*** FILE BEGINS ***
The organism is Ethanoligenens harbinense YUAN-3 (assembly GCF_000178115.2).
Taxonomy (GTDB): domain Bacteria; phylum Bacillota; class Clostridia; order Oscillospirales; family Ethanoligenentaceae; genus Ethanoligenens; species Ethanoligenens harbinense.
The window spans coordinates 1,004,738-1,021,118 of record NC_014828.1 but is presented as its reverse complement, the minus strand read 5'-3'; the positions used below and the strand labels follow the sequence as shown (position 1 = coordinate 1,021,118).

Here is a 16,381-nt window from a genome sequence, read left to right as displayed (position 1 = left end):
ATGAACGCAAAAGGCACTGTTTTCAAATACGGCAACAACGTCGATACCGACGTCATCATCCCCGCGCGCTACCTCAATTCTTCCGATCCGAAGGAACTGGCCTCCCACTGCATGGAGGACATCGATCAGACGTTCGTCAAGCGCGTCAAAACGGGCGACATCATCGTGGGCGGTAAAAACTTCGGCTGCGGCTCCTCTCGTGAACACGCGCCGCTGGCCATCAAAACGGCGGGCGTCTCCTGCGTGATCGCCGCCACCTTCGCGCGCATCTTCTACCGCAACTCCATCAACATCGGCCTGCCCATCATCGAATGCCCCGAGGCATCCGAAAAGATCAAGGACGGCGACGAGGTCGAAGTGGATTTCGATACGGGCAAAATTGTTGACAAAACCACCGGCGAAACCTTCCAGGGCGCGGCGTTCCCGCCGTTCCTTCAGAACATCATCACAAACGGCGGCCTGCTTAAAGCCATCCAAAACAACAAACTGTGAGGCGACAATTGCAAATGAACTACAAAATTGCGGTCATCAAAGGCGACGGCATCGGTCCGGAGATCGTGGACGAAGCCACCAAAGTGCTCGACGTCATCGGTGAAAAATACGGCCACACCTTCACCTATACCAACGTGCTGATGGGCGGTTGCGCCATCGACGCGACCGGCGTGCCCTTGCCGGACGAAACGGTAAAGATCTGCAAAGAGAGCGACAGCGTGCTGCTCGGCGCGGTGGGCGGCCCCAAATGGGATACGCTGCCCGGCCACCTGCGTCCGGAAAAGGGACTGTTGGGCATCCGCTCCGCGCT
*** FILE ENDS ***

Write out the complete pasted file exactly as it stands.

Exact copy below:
The organism is Ethanoligenens harbinense YUAN-3 (assembly GCF_000178115.2).
Taxonomy (GTDB): domain Bacteria; phylum Bacillota; class Clostridia; order Oscillospirales; family Ethanoligenentaceae; genus Ethanoligenens; species Ethanoligenens harbinense.
The window spans coordinates 1,004,738-1,021,118 of record NC_014828.1 but is presented as its reverse complement, the minus strand read 5'-3'; the positions used below and the strand labels follow the sequence as shown (position 1 = coordinate 1,021,118).

Here is a 16,381-nt window from a genome sequence, read left to right as displayed (position 1 = left end):
ATGAACGCAAAAGGCACTGTTTTCAAATACGGCAACAACGTCGATACCGACGTCATCATCCCCGCGCGCTACCTCAATTCTTCCGATCCGAAGGAACTGGCCTCCCACTGCATGGAGGACATCGATCAGACGTTCGTCAAGCGCGTCAAAACGGGCGACATCATCGTGGGCGGTAAAAACTTCGGCTGCGGCTCCTCTCGTGAACACGCGCCGCTGGCCATCAAAACGGCGGGCGTCTCCTGCGTGATCGCCGCCACCTTCGCGCGCATCTTCTACCGCAACTCCATCAACATCGGCCTGCCCATCATCGAATGCCCCGAGGCATCCGAAAAGATCAAGGACGGCGACGAGGTCGAAGTGGATTTCGATACGGGCAAAATTGTTGACAAAACCACCGGCGAAACCTTCCAGGGCGCGGCGTTCCCGCCGTTCCTTCAGAACATCATCACAAACGGCGGCCTGCTTAAAGCCATCCAAAACAACAAACTGTGAGGCGACAATTGCAAATGAACTACAAAATTGCGGTCATCAAAGGCGACGGCATCGGTCCGGAGATCGTGGACGAAGCCACCAAAGTGCTCGACGTCATCGGTGAAAAATACGGCCACACCTTCACCTATACCAACGTGCTGATGGGCGGTTGCGCCATCGACGCGACCGGCGTGCCCTTGCCGGACGAAACGGTAAAGATCTGCAAAGAGAGCGACAGCGTGCTGCTCGGCGCGGTGGGCGGCCCCAAATGGGATACGCTGCCCGGCCACCTGCGTCCGGAAAAGGGACTGTTGGGCATCCGCTCCGCGCT